Wine on Valentine’s

Wine sales during Valentine’s Day on the Upper West Side have declined, with the holiday not being able to compete with traditional family holidays, such as Christmas, and neither storeowners nor customers expecting a boost in sales.

While wine is traditionally a big seller around Christmas and Thanksgiving, it has suffered on Valentine’s Day. Large amounts are bought on holidays involving many friends and family, but when someone wants to have an intimate dinner, purchasing one or two bottles is the norm.

“Most purchases [on Valentine’s Day] are rushed and last minute,” said Nancy Maniscalco, owner of Nancy’s Wines located on the Upper West Side. “At the most they will buy one or two bottles of red and, maybe, some pink wine.”

While many customers admitted to enjoying the occasional glass of wine, few were actually purchasing anything for Valentine’s Day itself. A young man, who lives in the West Village, standing outside Nancy’s, stated, “Sure I like wine, but I’m not going to get anything for Monday [Valentine’s]. I’d rather just take her out for a movie than have to do the romantic dinner thing.”

Though Valentine’s Day is not the best day for sales, wine has traditionally done well during the holidays. According to the wine magazine Decanter, despite the looming recession in 2007, the US wine market swelled to an estimated $30 billion. The wine markets value rose by 8 percent, leaving the nation on the verge of overtaking France and Italy in terms of volume. In 2010 the Wine Business Monthly reported seeing a 6 percent bump in wine sales during the holiday season.

H. Tres Meyer, proprietor of the wine store Pour, has done his best to push his product on Valentine’s Day. The walls of his store were adorned with decorations. Champagne and pink wine, Pour’s best sellers, were placed on the front rack with special Valentine’s deals- ‘Bubbles [champagne] & Jacques Torres [chocolate]’ in gift baskets.

Calling it a busy day for his store, Mr. Meyer said that the customers on Valentine’s were mostly his regulars. His rationale was people don’t want to take a risk on a new store when they are shopping at the last minute, as many people do on Valentine’s Day.

Sales clerk Peter Button, who is from the Central Bronx and works at Pour, said, “What you find now is that the same number of bottles are going out the door, but at a lower price per bottle.” Hearing this Mr. Meyer immediately stepped forward, refused to discuss sales further and asserted that he ran a “very profitable business.”

Though most customers agreed that wine, being a luxury good, is hard to buy on a regular basis, many still partake just because it’s a day of celebration. Sidharth, visiting from London, did not plan to celebrate with wine on Valentine’s, saying his girlfriend would rather he “buy her something [more] expensive” than a glass of red wine. He purchased two bottles of red wine for himself as he spoke.

“I enjoy a glass of red wine as and when I can afford it!” exclaimed Jeremy, 23, a student from New York with a sardonic smile on his face. “I’ll buy a bottle for Valentine’s Day whether I have a date or not. People treat themselves for holidays.”


Restaurant Migration

For the last 30 years the roughly 2 dozen Indian restaurants situatied on East 6th Street in the heart of the East vilage have been vying for control of cusomters’ business. After the success of previous Indian restaurants in the area, current owners claimed to have followed example and set up shop in hopes of emulating them.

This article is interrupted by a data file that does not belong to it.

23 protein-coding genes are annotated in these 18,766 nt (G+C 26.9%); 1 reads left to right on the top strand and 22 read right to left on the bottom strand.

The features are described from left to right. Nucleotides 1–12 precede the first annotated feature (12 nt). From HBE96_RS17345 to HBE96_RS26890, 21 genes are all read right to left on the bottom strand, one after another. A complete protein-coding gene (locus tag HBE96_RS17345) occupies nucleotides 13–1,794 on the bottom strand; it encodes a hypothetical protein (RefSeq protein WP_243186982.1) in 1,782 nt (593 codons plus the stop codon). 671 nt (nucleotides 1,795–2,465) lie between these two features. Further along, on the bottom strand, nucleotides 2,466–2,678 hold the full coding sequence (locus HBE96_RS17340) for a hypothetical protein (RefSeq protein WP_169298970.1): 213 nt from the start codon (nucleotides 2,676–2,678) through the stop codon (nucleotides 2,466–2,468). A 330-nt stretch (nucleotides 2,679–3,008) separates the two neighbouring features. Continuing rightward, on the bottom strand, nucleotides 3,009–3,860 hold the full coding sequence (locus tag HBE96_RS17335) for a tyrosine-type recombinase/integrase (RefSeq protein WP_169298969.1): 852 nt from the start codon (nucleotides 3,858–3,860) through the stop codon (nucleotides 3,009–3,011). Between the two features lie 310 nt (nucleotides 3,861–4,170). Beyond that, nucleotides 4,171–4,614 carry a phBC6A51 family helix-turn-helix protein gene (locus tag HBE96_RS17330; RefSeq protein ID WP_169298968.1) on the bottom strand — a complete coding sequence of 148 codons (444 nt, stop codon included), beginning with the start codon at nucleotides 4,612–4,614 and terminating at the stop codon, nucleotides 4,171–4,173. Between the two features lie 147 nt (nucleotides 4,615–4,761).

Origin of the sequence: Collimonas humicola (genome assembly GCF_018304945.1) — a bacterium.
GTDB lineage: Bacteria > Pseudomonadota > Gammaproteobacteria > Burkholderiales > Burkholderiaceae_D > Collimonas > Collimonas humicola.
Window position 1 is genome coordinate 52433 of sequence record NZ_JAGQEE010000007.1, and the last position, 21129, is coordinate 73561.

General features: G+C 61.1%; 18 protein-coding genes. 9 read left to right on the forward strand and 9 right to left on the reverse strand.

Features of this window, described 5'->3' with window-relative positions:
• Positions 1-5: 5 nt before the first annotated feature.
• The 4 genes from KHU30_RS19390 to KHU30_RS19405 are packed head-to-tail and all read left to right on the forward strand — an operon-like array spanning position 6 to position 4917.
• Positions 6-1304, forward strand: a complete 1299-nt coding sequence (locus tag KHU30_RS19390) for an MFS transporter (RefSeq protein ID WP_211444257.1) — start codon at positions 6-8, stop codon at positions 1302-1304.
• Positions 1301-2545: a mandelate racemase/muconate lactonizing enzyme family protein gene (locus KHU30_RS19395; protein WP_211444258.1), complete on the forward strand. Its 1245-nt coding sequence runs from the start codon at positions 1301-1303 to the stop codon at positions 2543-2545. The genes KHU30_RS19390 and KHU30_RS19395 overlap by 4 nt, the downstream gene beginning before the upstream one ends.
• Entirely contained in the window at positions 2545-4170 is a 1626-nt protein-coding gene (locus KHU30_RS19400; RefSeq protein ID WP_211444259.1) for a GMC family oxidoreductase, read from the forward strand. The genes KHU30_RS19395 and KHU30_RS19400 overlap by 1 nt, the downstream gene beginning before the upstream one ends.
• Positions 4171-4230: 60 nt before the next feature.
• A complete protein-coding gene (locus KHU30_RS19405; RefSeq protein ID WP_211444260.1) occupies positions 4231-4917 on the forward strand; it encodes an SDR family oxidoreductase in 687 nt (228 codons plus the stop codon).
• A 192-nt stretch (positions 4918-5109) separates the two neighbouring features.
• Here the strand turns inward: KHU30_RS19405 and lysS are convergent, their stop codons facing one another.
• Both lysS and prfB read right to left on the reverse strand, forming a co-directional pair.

The Taj Restaurant, opened in 1985, is one of eight Indian restaurants on the street. The owner is Nurun Khan, originally from Bangladesh, whomoved to the country in the 1990s. She said when she first arrived that 6th street was “known as THE Indian food street”.

When asked if having so many competitors nearby was bad for business Mrs. Khan smiled, sipped her mango lassi and said, “There are millions of people coming in and out of New York everyday, I don’t think this street is enough!”

Abdul Ihashim, who works at the Taj Mahal Restaurant, does not echo Mrs. Khan’s sentiments. Ruefully glancing over the empty restaurant he said this street once cantered to visitors from “all over the Tri-State area”. Now with the Indian cuisine becoming popular in New York, and more and more restaurants opening every year business was not as good.

Many customers claimed to have not thought about going to any one particular restaurant, but just walked into whichever they fancied. Varun Dubey, a student on break from Ohio, said, “I walked in [Taj Mahal] because I liked the sign. I didn’t think about whether I wanted to go to this one, or that one [next door].”

Each restaurant owner seemed to know of two previously existing Indian restaurants- Shah Bagh and Anar Bagh. These restaurants were the first to be opened on 6th street, and paved the way for existing establishments. Mitali East, opened in 1973, is the oldest existing restaurant still on the street. Abdul Moyeed, who works the tables at Mitali, claims after the success of the first two restaurants, “more and more of us [Bangladeshis]” followed their example.

According to a report on the city website, from 1980-1990 there was a 4.4 percent increase in population in the area. It was within time frame when most of the existing restaurants on 6th street opened, with an influx of Bangladeshi immigrants looking for work.

This pattern of following fellow countrymen to set up shop, and form a community of sorts, has manifested itself all over New York. Chinatown and Little Italy are but larger models of 6th street. The doorman at the Taj Mahal said most of the owners were from the same area in Bangladesh, and never directly competed with or confronted each other.

“They do not fight each other”, he said, with a gap-toothed smile. “We are from the same place. We are friends. ”